President Barack Obama rose to prominence and power on the wings of his inspirational rhetoric. It is only fitting that his soaring rhetoric will lead to his own Icarus-like rise and tragic fall.
In his address to the nation on Tuesday night, Obama seemed to argue for two conflicting approaches at the same time.
On one hand, Obama made a methodical argument for military action. He explained why the world shunned chemical weapons, pointed to evidence that the Assad regime used them, and argued that it is in the national security interest for the U.S. to respond to that attack.
Obama also claimed that while he had resisted calls for military action in the country's civil war, the situation "profoundly changed" after the Assad regime "gassed to death" hundreds of people last month. He said a "targeted military strike" would not embroil the U.S. in another war, and vowed he would "not put American boots on Syria."
Even a limited strike will send a message to Assad that no other nation can deliver," Obama said.
In other words, Obama was addressing the American people and American Congress, for a call to limited military action.
But, on the other hand, at the same time, and almost in the same breath, Obama spoke eloquently about his securing a way to take this military option off the table, in favour of an improbable Putin-driven diplomatic initiative.
That is, due to the good offices of Russian President Putin, Syrian President Assad, has agreed to willingly identify and hand over to Russia and a friendly UN group of inspectors (note no Americans will be part of this team) all of Syria's chemical weapons.
This Putin proposal is beyond reason and belief. But more about that later in this piece.
Michael Gerson of the Washington Post nailed the vacuity and emptiness of Obama's internally contradictory speech when he asserted in a recent column:
"The resulting message was boldly mixed. Assad is a moral monster -- who is now our partner in negotiations. The consequences would be terrible 'if we fail to act' -- which now seems the most likely course. America 'doesn't do pinpricks' -- especially when it does not do anything. 'The burdens of leadership are often heavy' -- unless they are not assumed."
This strangely ambiguous speech seems to have further undermined Obama's credibility, with Congress and the American people. And internationally, Obama's speech and his poorly-planned action of jumping to accept Putin's chemical weapons gambit, seems to have led to many consequences unfavourable to the U.S. and its allies.
Gerson further notes in his column:
"Vladimir Putin offered Obama an escape, which he gratefully took. But there are implicit costs. An American military strike is off -- something Putin thought inevitable just a few weeks ago. Russia's Syrian client, Bashar Assad, stays in power. The Syrian opposition is effectively hung out to dry. Russia gains a position of influence in the Middle East it has not held since Anwar Sadat threw the Soviets out of Egypt, allowing Moscow to supply proxies such as Syria and Iran with weapons while positioning itself as the defender of international law and peace. Iran sees that America is a reluctant power, with a timid and polarized legislature, that can be easily deflected from action by transparent maneuvers."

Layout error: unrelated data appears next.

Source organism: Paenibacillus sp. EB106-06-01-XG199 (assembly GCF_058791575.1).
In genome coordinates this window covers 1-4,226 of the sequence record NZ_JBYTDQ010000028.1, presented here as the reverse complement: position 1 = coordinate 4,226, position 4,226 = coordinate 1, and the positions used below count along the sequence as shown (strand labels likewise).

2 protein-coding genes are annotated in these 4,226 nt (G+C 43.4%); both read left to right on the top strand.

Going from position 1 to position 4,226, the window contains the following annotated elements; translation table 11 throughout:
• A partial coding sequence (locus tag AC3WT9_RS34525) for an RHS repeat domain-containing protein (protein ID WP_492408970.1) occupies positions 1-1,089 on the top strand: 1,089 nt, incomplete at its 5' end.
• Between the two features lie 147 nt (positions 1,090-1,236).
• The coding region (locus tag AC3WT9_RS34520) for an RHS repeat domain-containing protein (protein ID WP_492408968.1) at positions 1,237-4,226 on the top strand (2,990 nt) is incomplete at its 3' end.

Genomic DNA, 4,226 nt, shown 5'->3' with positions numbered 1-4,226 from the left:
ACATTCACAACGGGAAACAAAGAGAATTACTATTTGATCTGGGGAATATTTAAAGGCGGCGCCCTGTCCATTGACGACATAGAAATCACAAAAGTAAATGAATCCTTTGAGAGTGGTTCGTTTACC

It is fascinating to note that some of the most vociferous critics of Obama are former liberal admirers of Obama. Bill Keller in a recent New York Times column is brutal in his criticism of Obama being played by the wily Putin.
Keller, referring to Putin clearly outmaneuvering the feckless Obama, writes:
"While seeming to help President Obama out of a political fix, he has made the American President seem even more the captive of events. A president who once seemed sure-footed, combining prudent diplomacy with the occasional bold stroke (killing Osama bin Laden) now stands accused of being, as his Texan predecessor might have put it, all hat and no cattle. He vowed to bring the Benghazi killers to justice, to stand against the return of military rule in Egypt, to arm the rebels in Syria, to enforce a red line against weapons of mass destruction. So far, he has accomplished none of the above."
As to the probability of Syria handing over its chemical weapons to a UN sponsored team for destruction in the middle of a civil war, the odds are next to nil. The practical obstacles to success are overwhelming .
Also Putin is demanding that any UN Resolution on this matter omit recourse to a military solution if Syria does not comply.
And that should not fly with the U.S. and its allies, unless Obama is so desperate that he will do anything to cater to Putin in order to avoid a military strike option against Syria.
The thuggish Putin thinks that Obama and the U.S. are so weakened, that he had the chutzpah to pen a highly critical Op Ed Piece in the New York Times, criticizing, among other things, America's view of itself as exceptional and unique. And criticizing hypocritically the U.S. for contemplating a military action, when Russia has been supplying arms to Assad to assist his regime in killing and gassing 100,000 of his own people.
According to liberal CNN on Wednesday night, all the panellists agreed that Putin's Op Ed piece in the NY Times, was Putin's way of flipping the bird to Obama and the American people.
This is what happens to the U.S. when its President leads from behind, or worse.